Need Help? Request a Call Back

Request a call back from one of our expert Asbestos Consultants who will help you identify what you need

More Asbestos Articles

Acorn Lower Service 55

What happens when asbestos goes wrong?

What happens when asbestos goes wrong? Every day there are incidents with asbestos that could have easily been avoided. Here we have highlighted recent incidents that have been highlighted in the press during January 2013: Engineering Company and Building Company Fined In January two companies had to pay just under £30,000 pounds in costs and fines … Read more

Asbestos Awareness

Is asbestos an issue for employers in 2013?

Answer: Yes it is. A lot of people are still surprised to find out that asbestos is an issue within the UK. The last set of figures released by the Health and Safety Executive (HSE) show that 4,759 people are currently dying each year from various diseases related to asbestos exposures. This figure has increased … Read more

Asbestos removal 2

Acorn Help Raise Money for Help The Heroes

Saturday 4th May 2013 saw the second Tough Mudder event at Boughton House, Kettering. Taking part and helping to raise money for Help The Heroes was Acorn Analytical Services Director – Neil Munro. Tough Mudder® events are hardcore 10-12 mile obstacle courses designed by Special Forces to test all around strength, stamina, determination, and camaraderie. … Read more

Acorn Lower Service 39

Firms fined for asbestos exposure risk at scrap yard and naval training base

A number of workers and Royal Navy personnel were exposed to asbestos after pipes lined with the dangerous material were left on a roadside before being put in an open skip and transferred to a salvage yard, a court has heard. The pipes, lined with asbestos insulation, were removed from HMS Sultan naval training base … Read more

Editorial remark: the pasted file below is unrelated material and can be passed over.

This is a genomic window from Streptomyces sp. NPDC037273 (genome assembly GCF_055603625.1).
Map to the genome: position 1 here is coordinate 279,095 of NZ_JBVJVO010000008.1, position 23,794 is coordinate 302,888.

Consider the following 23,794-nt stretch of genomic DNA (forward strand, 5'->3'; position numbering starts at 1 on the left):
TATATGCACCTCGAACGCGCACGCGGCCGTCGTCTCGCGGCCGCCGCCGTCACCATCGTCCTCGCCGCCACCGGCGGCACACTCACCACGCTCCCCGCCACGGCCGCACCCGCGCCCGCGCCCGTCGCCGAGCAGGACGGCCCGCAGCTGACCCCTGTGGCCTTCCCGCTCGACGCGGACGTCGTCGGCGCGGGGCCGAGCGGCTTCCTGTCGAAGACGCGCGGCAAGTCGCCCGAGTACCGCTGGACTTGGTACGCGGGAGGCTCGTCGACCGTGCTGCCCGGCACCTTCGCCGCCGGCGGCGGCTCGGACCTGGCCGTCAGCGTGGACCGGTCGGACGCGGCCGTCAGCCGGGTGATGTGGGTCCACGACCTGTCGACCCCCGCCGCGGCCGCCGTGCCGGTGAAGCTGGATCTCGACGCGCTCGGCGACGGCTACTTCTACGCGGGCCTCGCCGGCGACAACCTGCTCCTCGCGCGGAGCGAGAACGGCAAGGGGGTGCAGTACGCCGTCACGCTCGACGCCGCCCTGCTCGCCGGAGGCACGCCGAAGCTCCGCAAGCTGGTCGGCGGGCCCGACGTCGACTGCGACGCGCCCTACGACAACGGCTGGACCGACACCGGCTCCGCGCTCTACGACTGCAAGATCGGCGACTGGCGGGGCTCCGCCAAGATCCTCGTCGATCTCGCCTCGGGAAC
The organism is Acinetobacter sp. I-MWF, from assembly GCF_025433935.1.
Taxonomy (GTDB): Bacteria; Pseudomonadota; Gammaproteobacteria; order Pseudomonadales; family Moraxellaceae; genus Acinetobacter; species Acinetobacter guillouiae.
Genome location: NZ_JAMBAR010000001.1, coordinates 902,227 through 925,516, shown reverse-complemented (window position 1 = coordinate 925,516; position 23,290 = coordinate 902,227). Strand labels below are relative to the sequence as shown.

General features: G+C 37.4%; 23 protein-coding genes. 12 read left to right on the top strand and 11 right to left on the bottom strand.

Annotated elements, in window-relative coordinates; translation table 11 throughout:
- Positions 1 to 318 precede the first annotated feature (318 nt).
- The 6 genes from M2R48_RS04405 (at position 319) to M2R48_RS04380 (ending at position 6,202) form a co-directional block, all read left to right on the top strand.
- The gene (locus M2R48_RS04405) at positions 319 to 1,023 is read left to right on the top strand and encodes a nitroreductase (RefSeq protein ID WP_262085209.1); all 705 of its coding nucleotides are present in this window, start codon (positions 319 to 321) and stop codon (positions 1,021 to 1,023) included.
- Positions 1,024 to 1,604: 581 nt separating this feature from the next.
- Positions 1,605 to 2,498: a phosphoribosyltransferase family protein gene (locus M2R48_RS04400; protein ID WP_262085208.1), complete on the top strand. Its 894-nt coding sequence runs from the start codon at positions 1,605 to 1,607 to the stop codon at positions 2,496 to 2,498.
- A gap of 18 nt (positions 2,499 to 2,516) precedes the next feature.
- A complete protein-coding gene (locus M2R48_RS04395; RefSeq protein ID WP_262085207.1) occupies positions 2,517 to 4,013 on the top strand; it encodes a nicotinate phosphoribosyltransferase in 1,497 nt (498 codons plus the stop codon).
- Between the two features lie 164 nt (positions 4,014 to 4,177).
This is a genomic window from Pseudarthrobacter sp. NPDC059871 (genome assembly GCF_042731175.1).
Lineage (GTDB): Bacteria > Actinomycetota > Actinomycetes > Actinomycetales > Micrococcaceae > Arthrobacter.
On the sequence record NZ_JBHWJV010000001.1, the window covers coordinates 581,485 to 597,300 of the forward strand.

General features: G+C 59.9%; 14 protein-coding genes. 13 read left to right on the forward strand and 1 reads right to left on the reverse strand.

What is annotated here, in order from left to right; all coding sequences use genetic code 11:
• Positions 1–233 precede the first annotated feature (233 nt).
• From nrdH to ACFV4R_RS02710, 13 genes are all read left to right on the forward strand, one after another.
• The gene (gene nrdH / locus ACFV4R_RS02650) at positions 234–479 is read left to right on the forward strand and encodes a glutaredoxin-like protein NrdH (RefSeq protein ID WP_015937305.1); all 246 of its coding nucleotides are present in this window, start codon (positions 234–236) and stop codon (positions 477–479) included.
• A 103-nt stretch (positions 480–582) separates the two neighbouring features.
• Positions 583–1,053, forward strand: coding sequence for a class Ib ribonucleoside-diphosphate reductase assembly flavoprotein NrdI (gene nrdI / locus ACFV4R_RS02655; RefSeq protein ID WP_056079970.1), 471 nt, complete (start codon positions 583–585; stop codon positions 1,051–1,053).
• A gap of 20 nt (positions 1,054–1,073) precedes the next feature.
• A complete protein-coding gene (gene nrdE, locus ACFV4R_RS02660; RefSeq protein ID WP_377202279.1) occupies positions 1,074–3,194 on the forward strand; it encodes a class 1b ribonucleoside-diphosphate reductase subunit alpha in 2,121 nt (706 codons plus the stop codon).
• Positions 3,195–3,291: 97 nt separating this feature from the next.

DSCF0003 1024x764 1

Council in court for ignoring asbestos threat in school

Thurrock Council has been fined after admitting to failures in how it managed asbestos across its schools. Basildon Crown Court heard today (1 March 2013) that despite being made aware of asbestos concerns in a boiler room at Stifford Clays Junior School, no action was taken. A specialist contractor tasked with carrying out an asbestos … Read more

Asbestos demolition 3

Building owner fined for asbestos exposure

An industrial property owner has been prosecuted for exposing untrained workers to dangerous asbestos fibres following a series of failings at a building in Newport. In a prosecution brought by the Health and Safety Executive (HSE), Abergavenny Magistrates’ Court heard today (21 February) that Mr Nasimul Karbani, from Middlesex, employed two workers and then helped … Read more

Management survey 1

Hospital trust in court for asbestos failures

A North East hospital trust has been fined after contractors were unwittingly exposed to asbestos fibres at Sunderland Eye Infirmary. Sunderland Magistrates’ Court heard today that over the weekend of 24/25 March 2012, contractors at the infirmary on Queen Alexandra Road drilled through door surrounds on a ward to install cables. The following day concerns … Read more

Acorn Banners 23

Swansea engineering firm and building contractor fined for asbestos exposure

Workers were exposed to dangerous asbestos fibres following a catalogue of errors by an engineering company and a building firm during a demolition and refurbishment project in Swansea, a court has heard. The project was badly managed, with untrained staff put in charge of the operation, and was underpinned by inadequate surveys for the presence … Read more